I have a problem with gambling. I want to stop gambling but don’t know where to start.
For anyone who thinks they have a problem with gambling, an important place to start is being honest.
A cycle of problem gambling can be broken, and it starts with the person with the gambling problem being honest about their gambling – admitting that problem gambling is affecting their life.
Problem gamblers are often caught up in a series of lies, not only to other people, but to themselves.
People troubled by problem gambling often lie so that they can get more money to gamble and have more time to gamble. They commonly lie about where they are going and what they are doing, where they are and who they are with. Problem gamblers often lie about what they need money for, how long they have been at the gambling venue, when they are coming home, and so on.
Someone with a gambling problem commonly lies to themselves, telling themselves that this time they will win and they will “get back” the money that they have lost. Some gamblers also dream about sharing their big wins with their friends and family. They keep telling themselves they’ll pay back any money they have borrowed (or stolen), but in reality a big win is unlikely and they usually put most of their winnings back into gambling. Problem gamblers keep chasing their losses, and the lies start again.
Many people with gambling problems believe they can keep their problem secret and often lie to family and friends to hide the extent of their problems. Usually, the constant lying tends to make the person with the gambling problem feel bad about themselves and they commonly become more isolated and alone. They no longer attend activities with their family and friends and often withdraw from everyone – especially those they owe money.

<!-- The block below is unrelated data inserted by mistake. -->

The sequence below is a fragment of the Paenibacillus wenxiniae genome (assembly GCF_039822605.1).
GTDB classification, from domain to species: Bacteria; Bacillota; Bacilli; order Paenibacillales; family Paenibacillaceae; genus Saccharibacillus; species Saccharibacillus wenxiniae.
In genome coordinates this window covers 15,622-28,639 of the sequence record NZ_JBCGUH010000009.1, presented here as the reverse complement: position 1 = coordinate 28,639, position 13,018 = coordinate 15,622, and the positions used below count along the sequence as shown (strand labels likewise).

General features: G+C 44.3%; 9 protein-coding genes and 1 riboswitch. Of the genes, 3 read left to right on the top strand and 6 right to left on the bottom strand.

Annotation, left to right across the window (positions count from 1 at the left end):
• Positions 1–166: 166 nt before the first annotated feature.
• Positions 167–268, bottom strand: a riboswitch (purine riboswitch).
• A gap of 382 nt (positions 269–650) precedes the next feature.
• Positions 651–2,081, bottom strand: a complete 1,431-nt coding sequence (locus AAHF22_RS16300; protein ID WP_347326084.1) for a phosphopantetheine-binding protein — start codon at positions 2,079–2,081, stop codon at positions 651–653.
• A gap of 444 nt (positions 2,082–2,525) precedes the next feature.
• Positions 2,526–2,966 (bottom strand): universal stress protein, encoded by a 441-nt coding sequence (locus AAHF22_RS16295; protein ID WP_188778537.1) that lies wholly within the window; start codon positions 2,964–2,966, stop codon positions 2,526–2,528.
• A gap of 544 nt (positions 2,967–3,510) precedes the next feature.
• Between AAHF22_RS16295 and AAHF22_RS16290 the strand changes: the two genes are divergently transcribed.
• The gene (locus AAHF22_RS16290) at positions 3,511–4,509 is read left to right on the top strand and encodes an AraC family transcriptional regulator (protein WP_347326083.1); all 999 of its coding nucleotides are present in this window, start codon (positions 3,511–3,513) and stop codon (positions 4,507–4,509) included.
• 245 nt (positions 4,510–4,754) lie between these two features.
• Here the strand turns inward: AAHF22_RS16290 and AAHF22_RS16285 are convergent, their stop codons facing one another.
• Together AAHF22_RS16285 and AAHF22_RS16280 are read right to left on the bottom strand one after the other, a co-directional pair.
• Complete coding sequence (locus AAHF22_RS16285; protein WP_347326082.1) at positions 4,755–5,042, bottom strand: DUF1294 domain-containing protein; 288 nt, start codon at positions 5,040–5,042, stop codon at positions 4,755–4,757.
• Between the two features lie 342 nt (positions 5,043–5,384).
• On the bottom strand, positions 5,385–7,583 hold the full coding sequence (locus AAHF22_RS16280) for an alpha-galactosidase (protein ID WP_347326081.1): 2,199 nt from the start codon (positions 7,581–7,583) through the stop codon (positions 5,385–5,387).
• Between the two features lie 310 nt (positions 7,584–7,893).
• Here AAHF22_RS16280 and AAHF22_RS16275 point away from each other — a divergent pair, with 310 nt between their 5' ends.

A person with a gambling problem can often be in denial about how problem gambling is affecting their relationships, work performance and health, and an honest look at these areas can be the start of turning around a gambling problem.
Start by asking questions and answer them honestly. When you lose money gambling do you feel anxious and depressed? Do you worry when you don’t have money to pay bills? Is your physical health suffering, maybe headaches, heart burn, indigestion or sleep problems?
Once a person with a gambling problem tries to be honest with themselves and those who are close to them about the effect problem gambling is having on their life, stopping or controlling their problem gambling will often take a different turn.
How to turn around a gambling problem and make positive changes
Anyone with a gambling problem needs to put in place some type of strategy to prevent their money from going to straight to gambling.
For many people with problem gambling, money has lost all meaning. They tend to place bets for large sums of money no longer realising the value of the amount they are risking. They no longer save money to buy things like they did in the past, and often don’t use money for anything other than gambling or think about what money can buy other than gambling.
Many of the best money managing strategies are simple:
- Carry only small amounts of cash and leave credit and ATM cards at home, perhaps with someone you trust.
- Lower daily ATM withdrawal limits
- Set up payments so that only a small amount of money is put into an account with ATM card access each week and manage salary deposits so the bulk of your money goes into an account with no ATM-card access.
- Set up automatic bill paying or direct debits to make rent/mortgage and bill payments on pay day or ensure money is deposited into separate accounts (with only passbook access).